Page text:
The new parlour, which was commissioned in January of this year, comes nearly fully equipped with the exception of a cluster flush system – something the Hegartys said they could do without as the somatic cell count (SCC) of the herd is quite good.
The 28-unit milking machine and drafting system were sourced from Richard Kingston of Boumatic Gascoigne Mellote, while the parlour was fitted by Sean Coleman Dairy Services.
The spec of the 28-unit swing-over milking parlour – which is also hooked up to the drafting system – includes:
- Sequential bailing;
- Touchpoint ICAR approved milk meter with automatic cluster removers built-in;
- Smart dairy herd management system for auto-ID, feed to yield and drafting;
- 2-way drafting gate;
- Lightweight clusters;
- Cashman electronic feeders and auger;
- Air Star variable speed vacuum pump;
- Dumpline plug-in system.
Speaking about how they find milking in the new parlour, Denis and Thomas said: “It’s a lovely bright environment to work in first and foremost. The old parlour had a low roof and it was much darker inside.
“The parlour itself is of a high spec. Like I said at the start, milking time in the old parlour was killing us and that was a big factor in our decision to put in a new parlour.
“It was taking the guts of three and a half hours to milk the cows in the old parlour both morning and evening, whereas now, with two of us in the pit, it takes us about an hour and ten minutes to solely milk the cows – you could add another half an hour for washing up then after.”
“Even just the small things such as the difference in weight of the clusters between the old and new parlour and the joy of having ACR’s, just makes the whole milking process a much easier task,” they added.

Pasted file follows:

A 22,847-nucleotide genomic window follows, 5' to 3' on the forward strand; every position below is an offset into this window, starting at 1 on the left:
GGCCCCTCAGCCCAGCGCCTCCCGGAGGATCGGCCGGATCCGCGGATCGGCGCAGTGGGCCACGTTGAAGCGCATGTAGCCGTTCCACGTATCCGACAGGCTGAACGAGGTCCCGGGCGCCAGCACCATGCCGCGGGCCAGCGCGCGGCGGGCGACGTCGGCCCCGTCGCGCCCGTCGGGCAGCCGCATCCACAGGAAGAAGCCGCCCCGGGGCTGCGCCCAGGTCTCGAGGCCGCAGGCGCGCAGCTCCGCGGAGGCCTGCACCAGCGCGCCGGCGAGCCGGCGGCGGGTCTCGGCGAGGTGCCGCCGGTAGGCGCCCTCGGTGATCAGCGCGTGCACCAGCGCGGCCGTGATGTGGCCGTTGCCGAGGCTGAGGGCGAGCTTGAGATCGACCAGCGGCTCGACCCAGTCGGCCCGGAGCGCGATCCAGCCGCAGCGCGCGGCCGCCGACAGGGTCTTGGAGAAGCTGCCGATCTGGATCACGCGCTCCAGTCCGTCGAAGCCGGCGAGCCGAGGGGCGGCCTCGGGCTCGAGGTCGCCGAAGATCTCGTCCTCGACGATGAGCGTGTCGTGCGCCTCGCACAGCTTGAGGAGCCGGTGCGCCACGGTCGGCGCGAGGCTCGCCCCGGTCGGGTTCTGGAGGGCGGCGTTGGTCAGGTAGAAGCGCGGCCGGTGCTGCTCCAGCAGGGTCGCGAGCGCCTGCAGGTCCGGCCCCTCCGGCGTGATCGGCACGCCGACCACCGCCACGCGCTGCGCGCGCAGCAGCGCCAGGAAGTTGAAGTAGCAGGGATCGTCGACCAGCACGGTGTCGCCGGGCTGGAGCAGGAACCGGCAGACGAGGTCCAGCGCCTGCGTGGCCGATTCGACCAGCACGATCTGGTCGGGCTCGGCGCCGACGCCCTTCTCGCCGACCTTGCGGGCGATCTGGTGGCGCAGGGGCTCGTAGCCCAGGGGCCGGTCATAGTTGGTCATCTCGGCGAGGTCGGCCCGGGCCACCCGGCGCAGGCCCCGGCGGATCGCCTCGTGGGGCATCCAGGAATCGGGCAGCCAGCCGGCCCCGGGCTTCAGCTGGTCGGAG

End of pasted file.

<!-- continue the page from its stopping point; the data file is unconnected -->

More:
Thomas then said that the great thing about the new machine is that it won’t let you make any mistakes – which would have been easier to make in the old parlour.
He explained: “The fact the machine won’t let you make a mistake is a great thing and if you do, it’s your fault,” he joked.
“For example, if a cow is on a course of antibiotics, it will come up on the touchpad in the parlour and it will ask you to press OK if you’re happy to continue.
“For us here, we are seeing the cows twice a day and know what cows are on antibiotics [they are marked anyway] and know what ones milk isn’t going into the bulk tank.
“But for someone who is coming in at the weekend to do a bit of relief milking, it’s great that facility is there to tell whoever is milking the cows, that this cow isn’t going into the bulk tank – it adds that extra layer of protection really to prevent something going wrong.
“And for cows that aren’t going into the bulk tank, the plug-in dumpline is there and is very good and simple to use.”
Touching on the sequential bailing, Denis said: “It’s a great job in that it gives you great control over the cows and helps to keep the flow of cows going through the parlour going nicely and avoids cows from looping their head into another cow’s trough.”